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Bonds Breaks McGwire's Record, Then Breaks His Own
Courtesy: Sun Devil Athletics
Release: 10/06/2001
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Oct 6, 2001

AP Photos, AP Graphic

By ROB GLOSTER
AP Sports Writer

SAN FRANCISCO - Barry Bonds' record-breaking homer had just plunked into a fan's mitt in the right-center field stands when vendors swept through the aisles at Pacific Bell Park hawking souvenir baseballs embossed with "71" in gold.

Less than an hour later, the $18 balls already were out of date.

Bonds broke the record of 70 homers set three seasons ago by Mark McGwire, slamming a first-inning fastball from Chan Ho Park 442 feet. Two innings later, he sent another Park pitch over the center-field fence for his 72nd homer.

And his godfather, Willie Mays, was ready for more.

"I want him to get to 75. I want him to put it where no one can get there. That's what I want him to do," Mays said in a ceremony after Friday's game, which ended after midnight with Bonds and the Giants losing 11-10 to the Los Angeles Dodgers.

After the first homer, Bonds was mobbed by teammates at the plate and lifted 11-year-old son Nikolai into the air. He phoned his father, three-time All-Star Bobby Bonds, and went into the stands to hug his wife, daughter and mother.

Unlike in 1998, when Sammy Sosa ran in from right field to hug McGwire after his record-breaking homer, most of the Dodgers all but ignored Bonds. Park did not even turn around to watch the historic homer.

"Good for him, but it doesn't mean it's bad for me," said Park, who claimed he was not at all upset by his spot in the record book. "I didn't try to give up home runs, I just tried to throw good pitches."

Five-story banners were unfurled from the light standards behind center field, proclaiming "Bonds" and "71," as fireworks crackled overhead and fan Jerry Rose cradled the historic ball he had just caught.

But the Giants didn't have a banner ready for No. 72, which came 53 minutes later. It was his 566th career homer - Bonds started the season 17th on the career list, and now is sixth.

And no fan got this souvenir. A few fought for the ball, but it bounced back onto the field and was thrown to Bonds inside the Giants dugout. Bonds said later he had no idea what he'd do with the ball except "just stare at it for a while."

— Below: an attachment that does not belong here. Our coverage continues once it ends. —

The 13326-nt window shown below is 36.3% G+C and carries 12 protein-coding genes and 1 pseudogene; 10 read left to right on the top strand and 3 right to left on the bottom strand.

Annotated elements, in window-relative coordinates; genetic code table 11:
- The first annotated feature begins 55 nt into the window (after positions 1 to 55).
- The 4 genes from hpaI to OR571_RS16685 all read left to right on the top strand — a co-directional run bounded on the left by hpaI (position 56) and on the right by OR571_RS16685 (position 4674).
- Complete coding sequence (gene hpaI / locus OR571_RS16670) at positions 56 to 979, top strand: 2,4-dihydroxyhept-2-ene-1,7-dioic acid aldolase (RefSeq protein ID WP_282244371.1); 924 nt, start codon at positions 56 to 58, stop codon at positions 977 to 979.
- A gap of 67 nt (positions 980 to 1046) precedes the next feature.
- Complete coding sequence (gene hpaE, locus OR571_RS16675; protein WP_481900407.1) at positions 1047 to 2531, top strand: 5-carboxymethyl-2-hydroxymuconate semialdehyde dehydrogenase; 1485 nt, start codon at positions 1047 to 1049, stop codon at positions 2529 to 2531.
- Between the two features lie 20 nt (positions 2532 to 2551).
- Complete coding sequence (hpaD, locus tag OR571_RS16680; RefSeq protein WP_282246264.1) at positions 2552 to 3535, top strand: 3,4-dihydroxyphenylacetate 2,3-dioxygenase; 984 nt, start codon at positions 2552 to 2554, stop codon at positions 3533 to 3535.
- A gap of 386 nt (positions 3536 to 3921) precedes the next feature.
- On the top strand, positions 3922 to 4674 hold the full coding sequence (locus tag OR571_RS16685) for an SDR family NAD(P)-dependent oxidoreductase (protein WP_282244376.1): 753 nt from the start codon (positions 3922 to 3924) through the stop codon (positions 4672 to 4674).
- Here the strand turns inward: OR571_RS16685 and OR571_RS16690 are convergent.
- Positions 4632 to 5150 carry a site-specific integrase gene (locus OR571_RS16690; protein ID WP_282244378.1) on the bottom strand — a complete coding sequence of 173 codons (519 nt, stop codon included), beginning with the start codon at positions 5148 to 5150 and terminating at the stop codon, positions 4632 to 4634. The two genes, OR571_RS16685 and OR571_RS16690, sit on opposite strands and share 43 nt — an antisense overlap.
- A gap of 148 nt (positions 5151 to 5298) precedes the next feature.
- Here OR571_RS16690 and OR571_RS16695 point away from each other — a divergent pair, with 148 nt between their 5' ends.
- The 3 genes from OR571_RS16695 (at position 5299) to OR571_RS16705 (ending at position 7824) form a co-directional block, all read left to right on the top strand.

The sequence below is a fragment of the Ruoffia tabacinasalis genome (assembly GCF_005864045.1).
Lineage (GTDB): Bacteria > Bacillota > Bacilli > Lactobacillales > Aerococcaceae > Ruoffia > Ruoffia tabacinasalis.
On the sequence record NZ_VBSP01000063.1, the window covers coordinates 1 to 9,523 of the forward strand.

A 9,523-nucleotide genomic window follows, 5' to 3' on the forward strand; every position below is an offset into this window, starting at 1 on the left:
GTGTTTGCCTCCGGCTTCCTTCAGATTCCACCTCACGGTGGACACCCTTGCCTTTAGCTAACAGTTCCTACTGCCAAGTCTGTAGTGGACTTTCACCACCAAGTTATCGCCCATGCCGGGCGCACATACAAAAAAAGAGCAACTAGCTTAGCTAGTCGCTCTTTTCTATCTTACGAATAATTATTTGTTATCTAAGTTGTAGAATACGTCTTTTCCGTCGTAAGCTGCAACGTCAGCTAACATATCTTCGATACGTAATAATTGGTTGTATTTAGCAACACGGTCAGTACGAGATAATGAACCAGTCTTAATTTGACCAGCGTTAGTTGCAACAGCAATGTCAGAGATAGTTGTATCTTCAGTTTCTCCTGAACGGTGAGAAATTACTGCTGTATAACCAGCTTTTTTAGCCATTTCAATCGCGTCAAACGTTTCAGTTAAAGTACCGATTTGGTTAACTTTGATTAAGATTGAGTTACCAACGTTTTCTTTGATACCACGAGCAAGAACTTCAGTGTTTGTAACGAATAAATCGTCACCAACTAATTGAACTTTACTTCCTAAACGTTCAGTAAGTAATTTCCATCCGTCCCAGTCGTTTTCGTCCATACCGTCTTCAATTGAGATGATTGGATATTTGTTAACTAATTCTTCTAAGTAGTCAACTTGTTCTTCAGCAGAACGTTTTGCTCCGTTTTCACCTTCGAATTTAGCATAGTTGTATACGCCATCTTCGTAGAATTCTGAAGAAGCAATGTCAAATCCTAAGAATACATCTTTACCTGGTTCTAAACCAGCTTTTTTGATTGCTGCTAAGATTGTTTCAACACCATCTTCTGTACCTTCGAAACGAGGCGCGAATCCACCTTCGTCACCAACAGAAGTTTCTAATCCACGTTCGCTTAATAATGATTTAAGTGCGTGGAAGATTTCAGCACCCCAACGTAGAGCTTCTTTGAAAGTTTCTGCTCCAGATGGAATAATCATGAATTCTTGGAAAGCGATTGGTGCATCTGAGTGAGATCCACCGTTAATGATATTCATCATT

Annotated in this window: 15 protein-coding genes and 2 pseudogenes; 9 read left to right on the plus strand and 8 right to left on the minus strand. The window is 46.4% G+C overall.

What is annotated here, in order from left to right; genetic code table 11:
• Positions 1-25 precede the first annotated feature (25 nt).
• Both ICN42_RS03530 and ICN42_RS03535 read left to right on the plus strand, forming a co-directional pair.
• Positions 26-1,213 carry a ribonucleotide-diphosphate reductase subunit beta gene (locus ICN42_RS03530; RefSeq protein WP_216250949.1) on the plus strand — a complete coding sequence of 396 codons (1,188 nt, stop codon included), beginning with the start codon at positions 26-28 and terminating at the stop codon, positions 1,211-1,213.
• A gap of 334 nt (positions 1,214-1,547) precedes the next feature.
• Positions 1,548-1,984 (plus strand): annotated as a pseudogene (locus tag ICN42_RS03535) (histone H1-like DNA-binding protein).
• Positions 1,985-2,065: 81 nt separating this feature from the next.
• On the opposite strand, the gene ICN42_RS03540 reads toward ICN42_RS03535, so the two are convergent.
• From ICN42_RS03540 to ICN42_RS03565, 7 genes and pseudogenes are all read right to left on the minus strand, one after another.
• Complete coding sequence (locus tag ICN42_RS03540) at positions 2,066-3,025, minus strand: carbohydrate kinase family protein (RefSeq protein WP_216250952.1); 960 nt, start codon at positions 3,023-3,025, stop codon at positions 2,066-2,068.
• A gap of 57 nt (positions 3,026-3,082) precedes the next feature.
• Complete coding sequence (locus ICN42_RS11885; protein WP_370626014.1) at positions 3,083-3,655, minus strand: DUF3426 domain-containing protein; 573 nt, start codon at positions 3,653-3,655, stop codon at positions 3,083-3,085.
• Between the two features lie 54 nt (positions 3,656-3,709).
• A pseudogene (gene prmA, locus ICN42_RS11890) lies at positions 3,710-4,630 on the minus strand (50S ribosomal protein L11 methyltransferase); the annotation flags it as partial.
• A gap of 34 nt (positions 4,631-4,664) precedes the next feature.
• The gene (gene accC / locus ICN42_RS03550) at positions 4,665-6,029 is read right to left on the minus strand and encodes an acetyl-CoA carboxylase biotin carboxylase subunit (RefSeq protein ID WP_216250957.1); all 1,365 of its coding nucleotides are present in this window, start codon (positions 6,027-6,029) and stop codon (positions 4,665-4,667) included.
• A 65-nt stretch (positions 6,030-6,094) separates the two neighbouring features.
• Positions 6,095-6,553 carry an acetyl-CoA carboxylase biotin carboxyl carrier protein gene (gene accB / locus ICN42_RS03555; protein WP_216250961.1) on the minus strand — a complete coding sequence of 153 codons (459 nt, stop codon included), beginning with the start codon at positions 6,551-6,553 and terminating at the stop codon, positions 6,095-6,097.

Dodgers first baseman Paul Lo Duca said he had trouble staying at his defensive spot.

"After the second homer, I saw it bounce back on the field, and I wanted to run and grab it and run around with it," Lo Duca said. "The guy is unbelievable. After the second home run, I just stared at him."

Bonds had two more games to add to his total. But that's all he had left this season, since the Giants' loss Friday night eliminated them from playoff contention.

The homer record is just the most gaudy element of what has been a remarkable year by Bonds, who could be heading toward his record fourth MVP award.

After Friday's game, Bonds was hitting .325 with 136 RBIs. His 177 walks this season are a major league record, shattering the mark set by Babe Ruth in 1923.

Bonds' slugging percentage after Friday's game was .860, which would be by far the best in baseball history. Ruth's record of .847 was set in 1920. And Bonds' on-base percentage of .514 would be the best in the majors since 1957.

"You couldn't even dream about putting together a season like this," Bonds said. "I just hope 30 or 40 homers will be enough for everyone (in the future)."

Bonds, 37, who broke down in tears during the post-game ceremony, said the historic homers had come at a price - a new Mercedes for teammate Shawon Dunston, who bet him earlier this year that he would break McGwire's record.

They'll also raise the price Bonds should command this winter. Bonds is eligible for free agency after the season, his ninth with the Giants. As team owner Peter Magowan spoke on the field after the game, fans chanted "Sign him, sign him."

In a neat twist, Bonds' historic 71st homer came at the same moment McGwire was approaching the plate at Busch Stadium in St. Louis, where the Cardinals played Houston. Until Big Mac came along, Roger Maris' record of 61 had stood for 37 years. Before Maris came along, Ruth's record stood for 34 years.

McGwire went 0-for-4 with four strikeouts Friday night and said the next day he was considering retirement. But he also praised Bonds' performance.

"What he's done, it's absolutely phenomenal," McGwire said. "It's in the stratosphere. It's almost like he's playing T-ball."

Mays, whose post-game comments had Bonds rolling in laughter, said it was hard to believe the little kid he once chased out of his locker had made history.

"I am one he made a liar out of, because I didn't think he'd do it," Mays said.

Bonds was playing on only about four hours of sleep. After hitting No. 70 in Houston on Thursday night, he arrived in San Francisco at about 3 a.m. Friday and attended the burial of a close friend, Franklin Bradley.

The homers pushed Park, who has allowed Bonds seven homers in 39 career at-bats, into a dubious corner of the record book alongside pitchers such as Tom Zachary, Tracy Stallard and Steve Trachsel.

Zachary allowed Ruth's 60th home run in 1927, Stallard gave up Maris' 61st in 1961, and Trachsel was the pitcher when McGwire hit his 62nd in 1998.

The Giants praised Park and Dodgers manager Jim Tracy for challenging Bonds. During a three-game series this week in Houston, the Astros mostly pitched around the slugger - and lost all three games.

"Give the Dodgers credit for playing the game the way it should be played. Give Jim Tracy and Chan Ho Park credit," Giants manager Dusty Baker said. "They pitched to him."

Tracy said the Dodgers had no good choice.

"When you walk Barry, you take your chances," Tracy said. "And when you pitch to Barry, you take your chances."

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